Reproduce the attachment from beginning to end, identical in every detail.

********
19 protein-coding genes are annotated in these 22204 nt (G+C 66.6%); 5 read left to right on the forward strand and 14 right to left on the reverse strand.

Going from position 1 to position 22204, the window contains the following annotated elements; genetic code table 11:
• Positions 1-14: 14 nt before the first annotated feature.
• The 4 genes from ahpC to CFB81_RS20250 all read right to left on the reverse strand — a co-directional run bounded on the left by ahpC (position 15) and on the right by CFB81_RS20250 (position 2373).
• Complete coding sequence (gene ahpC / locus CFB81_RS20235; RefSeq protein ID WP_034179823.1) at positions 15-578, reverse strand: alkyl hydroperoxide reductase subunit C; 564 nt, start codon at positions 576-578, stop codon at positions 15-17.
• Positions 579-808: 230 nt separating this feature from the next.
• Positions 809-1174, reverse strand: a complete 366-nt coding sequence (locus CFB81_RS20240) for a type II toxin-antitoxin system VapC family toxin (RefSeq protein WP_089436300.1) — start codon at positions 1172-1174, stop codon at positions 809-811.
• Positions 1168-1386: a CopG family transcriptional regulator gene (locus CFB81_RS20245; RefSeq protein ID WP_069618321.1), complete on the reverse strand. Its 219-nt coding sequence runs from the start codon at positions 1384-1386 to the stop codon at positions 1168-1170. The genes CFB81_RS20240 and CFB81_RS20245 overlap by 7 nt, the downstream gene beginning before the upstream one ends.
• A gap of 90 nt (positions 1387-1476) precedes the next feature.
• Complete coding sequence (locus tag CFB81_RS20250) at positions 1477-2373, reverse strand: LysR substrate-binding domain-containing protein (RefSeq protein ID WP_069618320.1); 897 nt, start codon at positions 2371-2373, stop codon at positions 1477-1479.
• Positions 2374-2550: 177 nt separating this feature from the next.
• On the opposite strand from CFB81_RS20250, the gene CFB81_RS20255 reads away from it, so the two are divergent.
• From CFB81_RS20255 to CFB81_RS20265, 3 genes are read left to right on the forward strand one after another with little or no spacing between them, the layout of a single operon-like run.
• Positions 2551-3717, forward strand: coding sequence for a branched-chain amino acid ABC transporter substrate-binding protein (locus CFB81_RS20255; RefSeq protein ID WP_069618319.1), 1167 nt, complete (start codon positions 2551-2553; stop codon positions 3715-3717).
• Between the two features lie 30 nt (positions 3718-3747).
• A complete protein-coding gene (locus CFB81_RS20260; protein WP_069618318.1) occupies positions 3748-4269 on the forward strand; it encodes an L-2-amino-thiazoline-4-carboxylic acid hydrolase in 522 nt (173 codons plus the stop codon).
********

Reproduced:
19 protein-coding genes are annotated in these 22204 nt (G+C 66.6%); 5 read left to right on the forward strand and 14 right to left on the reverse strand.

Going from position 1 to position 22204, the window contains the following annotated elements; genetic code table 11:
• Positions 1-14: 14 nt before the first annotated feature.
• The 4 genes from ahpC to CFB81_RS20250 all read right to left on the reverse strand — a co-directional run bounded on the left by ahpC (position 15) and on the right by CFB81_RS20250 (position 2373).
• Complete coding sequence (gene ahpC / locus CFB81_RS20235; RefSeq protein ID WP_034179823.1) at positions 15-578, reverse strand: alkyl hydroperoxide reductase subunit C; 564 nt, start codon at positions 576-578, stop codon at positions 15-17.
• Positions 579-808: 230 nt separating this feature from the next.
• Positions 809-1174, reverse strand: a complete 366-nt coding sequence (locus CFB81_RS20240) for a type II toxin-antitoxin system VapC family toxin (RefSeq protein WP_089436300.1) — start codon at positions 1172-1174, stop codon at positions 809-811.
• Positions 1168-1386: a CopG family transcriptional regulator gene (locus CFB81_RS20245; RefSeq protein ID WP_069618321.1), complete on the reverse strand. Its 219-nt coding sequence runs from the start codon at positions 1384-1386 to the stop codon at positions 1168-1170. The genes CFB81_RS20240 and CFB81_RS20245 overlap by 7 nt, the downstream gene beginning before the upstream one ends.
• A gap of 90 nt (positions 1387-1476) precedes the next feature.
• Complete coding sequence (locus tag CFB81_RS20250) at positions 1477-2373, reverse strand: LysR substrate-binding domain-containing protein (RefSeq protein ID WP_069618320.1); 897 nt, start codon at positions 2371-2373, stop codon at positions 1477-1479.
• Positions 2374-2550: 177 nt separating this feature from the next.
• On the opposite strand from CFB81_RS20250, the gene CFB81_RS20255 reads away from it, so the two are divergent.
• From CFB81_RS20255 to CFB81_RS20265, 3 genes are read left to right on the forward strand one after another with little or no spacing between them, the layout of a single operon-like run.
• Positions 2551-3717, forward strand: coding sequence for a branched-chain amino acid ABC transporter substrate-binding protein (locus CFB81_RS20255; RefSeq protein ID WP_069618319.1), 1167 nt, complete (start codon positions 2551-2553; stop codon positions 3715-3717).
• Between the two features lie 30 nt (positions 3718-3747).
• A complete protein-coding gene (locus CFB81_RS20260; protein WP_069618318.1) occupies positions 3748-4269 on the forward strand; it encodes an L-2-amino-thiazoline-4-carboxylic acid hydrolase in 522 nt (173 codons plus the stop codon).